Although stakeholders in the Nigeria’s maritime sector have described the announcement of Lekki Deep Seaport coming on stream by next year as a welcome development, there are concerns that lack of intermodal transportation system, currently making cargo evacuation at the nation’s ports herculean task, poses a threat to deep seaport port development in the country.
Few years ago, the federal government had announced plans for development of deep seaports in the country with several names like Lekki Deep Seaport in Lagos State, Ibaka Deep Seaport in Akwa Ibom State, Badagry Deep Seaport in Lagos State, Olokola Deep Seaport in Ondo State, Ogidigben Deep Seaport near Escravos in Delta State, Agge Deep Seaport in Bayelsa State, cropping up, the big question has been whether the new ports will correct the mistakes of lack of intermodal transportation system that have impeded the nation from deriving maximum benefits from its existing ports or not.
Although the ongoing Lekki Deep Seaport project being developed by a public private partnership led by the Tolaram Group, the Nigerian Ports Authority (NPA) for the federal government and Lagos State government, is expected to be an economic hub for both local and the national economy when completed, the need for intermodal system of cargo evacuation, according to analysts, is very important.
A maritime expert and the managing director of XLV Logistics Limited, Festus Okoh told NATIONAL ECONOMY yesterday that although deepwater ports (another name for deep seaport) will be most favourable to importers of liquid bulk cargo, implications of evacuation could pose some challenges.
Specifically, he said the major challenge to the proposed Ibaka deep seaport might be the need for effective road network and rail network for inland cargo movement.
He said, ‘‘A massive construction programme of heavy-duty, year-round-motorable, integrated road networks, specifically targeted as distributive channels, must be developed alongside the deep seaport. A railway design should also be explored for more effective transportation,’’ Okoh.
NATIONAL ECONOMY investigations showed that almost all the seaports across the country are facing challenges of poor road infrastructure which is hindering the evacuation of cargoes to various destinations. From Lagos to Onne, Port Harcourt, Calabar Ports and Onitsha river port, the stories are not different, as importers and port users groan under collapsed road infrastructure.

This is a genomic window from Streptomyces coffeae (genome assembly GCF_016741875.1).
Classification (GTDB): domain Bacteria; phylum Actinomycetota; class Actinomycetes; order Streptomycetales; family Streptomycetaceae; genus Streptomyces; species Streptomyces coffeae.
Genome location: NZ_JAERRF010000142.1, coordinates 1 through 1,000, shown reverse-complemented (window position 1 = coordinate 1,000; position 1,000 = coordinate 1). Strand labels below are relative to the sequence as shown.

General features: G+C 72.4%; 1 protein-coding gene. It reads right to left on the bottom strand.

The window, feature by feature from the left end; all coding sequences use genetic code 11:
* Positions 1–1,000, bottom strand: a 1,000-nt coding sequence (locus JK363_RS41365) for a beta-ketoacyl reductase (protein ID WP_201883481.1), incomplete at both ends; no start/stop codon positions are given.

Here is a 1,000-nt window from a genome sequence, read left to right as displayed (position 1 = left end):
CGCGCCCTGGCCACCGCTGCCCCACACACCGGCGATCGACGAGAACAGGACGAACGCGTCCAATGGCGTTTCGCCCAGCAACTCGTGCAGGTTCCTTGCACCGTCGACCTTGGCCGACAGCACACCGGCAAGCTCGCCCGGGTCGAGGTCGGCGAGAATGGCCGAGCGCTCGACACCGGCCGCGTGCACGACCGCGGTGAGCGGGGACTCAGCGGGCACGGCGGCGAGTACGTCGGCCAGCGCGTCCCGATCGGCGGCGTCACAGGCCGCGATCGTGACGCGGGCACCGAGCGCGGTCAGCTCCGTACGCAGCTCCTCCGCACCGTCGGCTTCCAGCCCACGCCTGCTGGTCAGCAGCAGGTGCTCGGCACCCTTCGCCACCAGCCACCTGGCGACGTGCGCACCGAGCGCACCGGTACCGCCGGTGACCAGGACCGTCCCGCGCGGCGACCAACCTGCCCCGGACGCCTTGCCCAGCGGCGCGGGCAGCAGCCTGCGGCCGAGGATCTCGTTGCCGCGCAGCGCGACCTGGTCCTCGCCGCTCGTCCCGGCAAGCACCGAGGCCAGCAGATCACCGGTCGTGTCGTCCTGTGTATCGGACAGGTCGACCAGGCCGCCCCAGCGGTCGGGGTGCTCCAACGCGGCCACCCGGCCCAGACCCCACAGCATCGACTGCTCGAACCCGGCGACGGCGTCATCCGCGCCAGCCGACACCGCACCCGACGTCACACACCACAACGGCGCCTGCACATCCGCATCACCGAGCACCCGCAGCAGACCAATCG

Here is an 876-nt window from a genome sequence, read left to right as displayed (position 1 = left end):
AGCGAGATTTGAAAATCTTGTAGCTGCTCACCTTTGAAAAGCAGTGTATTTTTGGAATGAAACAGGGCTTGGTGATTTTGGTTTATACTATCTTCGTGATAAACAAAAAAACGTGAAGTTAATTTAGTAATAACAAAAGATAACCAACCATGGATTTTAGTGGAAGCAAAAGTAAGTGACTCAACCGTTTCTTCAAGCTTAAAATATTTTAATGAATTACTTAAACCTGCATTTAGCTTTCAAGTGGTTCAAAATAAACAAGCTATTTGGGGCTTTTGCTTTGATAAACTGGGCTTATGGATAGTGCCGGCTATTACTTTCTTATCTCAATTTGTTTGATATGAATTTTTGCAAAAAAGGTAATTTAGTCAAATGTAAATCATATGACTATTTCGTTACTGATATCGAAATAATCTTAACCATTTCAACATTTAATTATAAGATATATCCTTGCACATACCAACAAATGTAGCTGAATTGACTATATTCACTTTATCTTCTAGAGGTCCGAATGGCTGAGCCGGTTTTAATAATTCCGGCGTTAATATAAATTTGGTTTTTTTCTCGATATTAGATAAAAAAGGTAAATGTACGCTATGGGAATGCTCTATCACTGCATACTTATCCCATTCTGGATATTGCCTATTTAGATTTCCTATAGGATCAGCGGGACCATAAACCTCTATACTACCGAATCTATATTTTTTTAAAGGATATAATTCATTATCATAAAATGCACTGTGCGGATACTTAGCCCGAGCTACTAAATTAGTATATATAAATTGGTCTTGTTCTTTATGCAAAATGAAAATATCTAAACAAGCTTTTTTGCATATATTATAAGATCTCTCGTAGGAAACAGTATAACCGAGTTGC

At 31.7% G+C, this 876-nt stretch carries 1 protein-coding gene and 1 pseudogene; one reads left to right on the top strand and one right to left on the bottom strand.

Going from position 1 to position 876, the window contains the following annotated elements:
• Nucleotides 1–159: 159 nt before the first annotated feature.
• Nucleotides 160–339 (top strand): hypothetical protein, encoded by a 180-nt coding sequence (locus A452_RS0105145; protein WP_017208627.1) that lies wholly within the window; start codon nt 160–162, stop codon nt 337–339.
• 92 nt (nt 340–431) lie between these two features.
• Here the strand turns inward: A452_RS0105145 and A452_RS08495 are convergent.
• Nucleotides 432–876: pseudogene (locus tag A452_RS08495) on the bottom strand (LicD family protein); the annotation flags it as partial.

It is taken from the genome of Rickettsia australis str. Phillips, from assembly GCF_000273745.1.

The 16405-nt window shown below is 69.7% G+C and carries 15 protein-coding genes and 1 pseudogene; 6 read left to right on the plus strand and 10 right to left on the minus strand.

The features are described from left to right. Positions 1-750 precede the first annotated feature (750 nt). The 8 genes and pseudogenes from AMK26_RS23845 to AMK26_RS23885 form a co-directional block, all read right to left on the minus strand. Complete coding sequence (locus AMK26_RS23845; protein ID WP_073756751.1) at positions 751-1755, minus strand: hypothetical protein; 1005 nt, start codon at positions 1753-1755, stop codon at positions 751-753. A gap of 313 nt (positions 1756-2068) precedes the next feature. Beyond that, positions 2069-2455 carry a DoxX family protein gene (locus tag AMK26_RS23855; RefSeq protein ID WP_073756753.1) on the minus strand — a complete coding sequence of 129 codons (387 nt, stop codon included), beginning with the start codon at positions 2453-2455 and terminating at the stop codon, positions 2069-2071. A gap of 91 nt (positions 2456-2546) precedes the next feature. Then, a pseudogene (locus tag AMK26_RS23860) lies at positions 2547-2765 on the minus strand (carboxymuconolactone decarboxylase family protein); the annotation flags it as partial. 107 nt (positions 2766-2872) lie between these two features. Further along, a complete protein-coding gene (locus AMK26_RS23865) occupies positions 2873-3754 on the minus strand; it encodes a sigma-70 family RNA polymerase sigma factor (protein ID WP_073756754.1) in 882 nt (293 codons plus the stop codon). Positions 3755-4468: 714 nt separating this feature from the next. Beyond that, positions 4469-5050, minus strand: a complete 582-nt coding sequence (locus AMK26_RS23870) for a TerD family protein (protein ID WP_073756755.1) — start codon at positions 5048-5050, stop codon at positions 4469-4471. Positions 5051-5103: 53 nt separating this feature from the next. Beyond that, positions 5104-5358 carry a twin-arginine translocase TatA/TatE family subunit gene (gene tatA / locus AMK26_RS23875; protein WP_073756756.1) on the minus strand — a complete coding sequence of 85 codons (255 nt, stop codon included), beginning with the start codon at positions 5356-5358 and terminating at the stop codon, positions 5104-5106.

“If you look at intermodal transport system, it means the complement of the road, rail and the port. It means that as you are looking at the expansion of the port you should also be looking at the adjoining infrastructure such as road and rail. But, our failure to address that aspect through proper planning is what resulted to the current problem and it has become a common feature for all the ports in Nigeria,’’
However, maritime stakeholders said the coming on stream of Lekki Deep Seaports will reduce the freight rate on cargoes destined for Nigeria seaports as Ultra Large Container Vessels (ULCV), that hitherto cannot birth at Nigeria ports will now berth at the deep seaports.
ULCV is the generic name for container ships with a nominal container capacity of 10,000 TEU and over at a time and with 16.5 meter draught, the Lekki deep seaport will attract vessels that could not call at the Apapa and Tin-Can Island as well as other river seaports in Nigeria due to draught constrained.
To this end, the management of Lekki Deep Seaport has said that the port would be able to berth ships carrying about 18,000 TEUs when it becomes operational, while handling 2.7 million containers a year. Hence, maritime stakeholders said the Lekki deep seaports will make Nigeria compete favourably with its neighbouring countries such as Togo, Benin Republic and Ghana in maritime business.
Speaking on the economic impact of the deep seaport on the nation’s economy, the national president, National Association of Government Approved Freight Forwarders (NAGAFF), Mr Increase Uche said the deep seaport will positively impact the economy.
Although he complained about lack of intermodal system of cargo evacuation, he urged the government to link the port by rail as well as expand the roads leading to the port. He said the mistake of Apapa and Tin-Can Island ports must be avoided at the Lekki deep seaport so that it won’t erode the gains of the deep seaport.
Also speaking, the national president, Africa Association of Professional Freight Forwarders and Logistics in Nigeria (APFFLON), Otunba Frank Ogunojemite, said that the port will have a draught capacity of 16.5 metres. With this, the country, he explained, will now have the capacity to accommodate and berth the biggest vessels, which was currently non-existent at the moment, due to draught constraints.